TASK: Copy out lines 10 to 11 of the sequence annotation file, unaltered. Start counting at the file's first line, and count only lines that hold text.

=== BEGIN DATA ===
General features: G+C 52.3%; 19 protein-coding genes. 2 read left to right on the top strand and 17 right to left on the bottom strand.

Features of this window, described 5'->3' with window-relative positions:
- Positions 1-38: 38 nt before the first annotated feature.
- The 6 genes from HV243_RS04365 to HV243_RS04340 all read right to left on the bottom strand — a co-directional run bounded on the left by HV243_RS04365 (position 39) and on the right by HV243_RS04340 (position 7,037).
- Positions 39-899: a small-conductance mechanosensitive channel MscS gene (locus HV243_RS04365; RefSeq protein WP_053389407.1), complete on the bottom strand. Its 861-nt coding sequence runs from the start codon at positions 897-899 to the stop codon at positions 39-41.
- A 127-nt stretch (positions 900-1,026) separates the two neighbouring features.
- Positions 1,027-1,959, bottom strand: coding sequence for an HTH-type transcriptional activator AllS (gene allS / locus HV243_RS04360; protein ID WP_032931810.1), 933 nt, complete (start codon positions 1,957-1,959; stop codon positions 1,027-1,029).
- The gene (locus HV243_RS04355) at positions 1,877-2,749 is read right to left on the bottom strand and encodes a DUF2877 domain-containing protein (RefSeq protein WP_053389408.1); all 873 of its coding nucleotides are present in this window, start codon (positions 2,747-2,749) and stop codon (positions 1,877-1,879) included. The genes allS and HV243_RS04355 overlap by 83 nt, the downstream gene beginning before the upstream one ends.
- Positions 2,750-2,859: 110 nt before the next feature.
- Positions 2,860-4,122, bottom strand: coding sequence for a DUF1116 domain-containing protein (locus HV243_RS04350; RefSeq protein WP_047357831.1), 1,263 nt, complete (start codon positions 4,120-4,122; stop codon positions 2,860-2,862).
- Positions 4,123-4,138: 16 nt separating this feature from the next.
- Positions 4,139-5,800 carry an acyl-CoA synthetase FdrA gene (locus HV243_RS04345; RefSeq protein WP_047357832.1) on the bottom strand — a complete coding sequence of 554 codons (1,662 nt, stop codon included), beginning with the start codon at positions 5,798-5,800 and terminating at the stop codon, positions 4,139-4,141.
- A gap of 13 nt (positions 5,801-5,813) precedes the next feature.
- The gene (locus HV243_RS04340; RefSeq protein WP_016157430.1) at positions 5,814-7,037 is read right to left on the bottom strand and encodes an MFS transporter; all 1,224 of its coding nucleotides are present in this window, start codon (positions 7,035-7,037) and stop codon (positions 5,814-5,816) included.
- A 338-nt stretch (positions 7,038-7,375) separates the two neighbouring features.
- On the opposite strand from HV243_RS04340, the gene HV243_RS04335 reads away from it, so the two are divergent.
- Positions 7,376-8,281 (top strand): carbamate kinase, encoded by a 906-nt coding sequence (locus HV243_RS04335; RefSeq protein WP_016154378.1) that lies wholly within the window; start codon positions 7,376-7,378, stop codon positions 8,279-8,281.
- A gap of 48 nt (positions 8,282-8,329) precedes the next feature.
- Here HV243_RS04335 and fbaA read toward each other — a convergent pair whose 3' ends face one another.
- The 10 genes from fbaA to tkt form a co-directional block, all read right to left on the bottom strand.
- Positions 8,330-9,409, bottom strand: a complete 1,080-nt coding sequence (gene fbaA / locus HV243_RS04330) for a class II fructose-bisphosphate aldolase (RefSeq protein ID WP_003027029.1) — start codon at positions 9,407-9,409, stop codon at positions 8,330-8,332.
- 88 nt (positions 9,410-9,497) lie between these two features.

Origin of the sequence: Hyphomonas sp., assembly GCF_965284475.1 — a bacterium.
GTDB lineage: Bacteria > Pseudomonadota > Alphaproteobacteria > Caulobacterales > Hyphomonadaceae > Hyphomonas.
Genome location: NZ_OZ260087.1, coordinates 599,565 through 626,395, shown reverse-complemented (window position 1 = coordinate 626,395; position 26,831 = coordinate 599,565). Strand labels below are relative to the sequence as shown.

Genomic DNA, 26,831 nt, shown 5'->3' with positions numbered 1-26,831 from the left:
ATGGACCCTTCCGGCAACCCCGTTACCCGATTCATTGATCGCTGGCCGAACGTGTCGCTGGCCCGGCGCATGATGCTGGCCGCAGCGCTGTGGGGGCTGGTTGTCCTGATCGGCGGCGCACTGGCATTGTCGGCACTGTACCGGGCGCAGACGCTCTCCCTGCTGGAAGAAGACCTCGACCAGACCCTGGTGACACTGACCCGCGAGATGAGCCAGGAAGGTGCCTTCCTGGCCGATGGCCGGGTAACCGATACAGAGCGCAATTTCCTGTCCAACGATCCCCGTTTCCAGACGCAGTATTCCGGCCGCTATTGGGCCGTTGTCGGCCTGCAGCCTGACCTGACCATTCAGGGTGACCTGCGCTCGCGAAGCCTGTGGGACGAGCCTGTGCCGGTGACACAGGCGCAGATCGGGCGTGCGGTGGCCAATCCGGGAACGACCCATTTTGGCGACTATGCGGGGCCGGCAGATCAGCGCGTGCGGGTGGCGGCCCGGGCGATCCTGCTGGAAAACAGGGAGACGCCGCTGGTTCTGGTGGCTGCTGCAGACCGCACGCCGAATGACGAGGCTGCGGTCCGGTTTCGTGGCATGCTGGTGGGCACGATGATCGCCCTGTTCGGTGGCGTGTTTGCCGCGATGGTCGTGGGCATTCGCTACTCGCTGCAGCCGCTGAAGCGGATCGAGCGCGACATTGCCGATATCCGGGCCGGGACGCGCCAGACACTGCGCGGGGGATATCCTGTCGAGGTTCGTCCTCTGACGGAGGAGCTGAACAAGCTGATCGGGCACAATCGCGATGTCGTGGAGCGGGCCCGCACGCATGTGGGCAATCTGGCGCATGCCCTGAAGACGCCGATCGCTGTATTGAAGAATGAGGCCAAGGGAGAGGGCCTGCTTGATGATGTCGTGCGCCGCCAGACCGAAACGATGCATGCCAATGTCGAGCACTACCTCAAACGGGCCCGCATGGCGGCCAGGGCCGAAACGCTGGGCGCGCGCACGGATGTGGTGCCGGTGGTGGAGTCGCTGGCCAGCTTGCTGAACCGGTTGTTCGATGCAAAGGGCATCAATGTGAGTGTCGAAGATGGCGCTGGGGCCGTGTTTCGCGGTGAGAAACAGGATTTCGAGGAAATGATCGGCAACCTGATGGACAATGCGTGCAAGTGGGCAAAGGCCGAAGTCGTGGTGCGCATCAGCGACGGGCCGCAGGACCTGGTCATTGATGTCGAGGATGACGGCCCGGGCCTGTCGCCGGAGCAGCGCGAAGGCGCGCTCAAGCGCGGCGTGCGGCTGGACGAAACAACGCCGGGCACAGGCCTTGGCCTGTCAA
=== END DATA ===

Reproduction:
- Positions 2,860-4,122, bottom strand: coding sequence for a DUF1116 domain-containing protein (locus HV243_RS04350; RefSeq protein WP_047357831.1), 1,263 nt, complete (start codon positions 4,120-4,122; stop codon positions 2,860-2,862).
- Positions 4,123-4,138: 16 nt separating this feature from the next.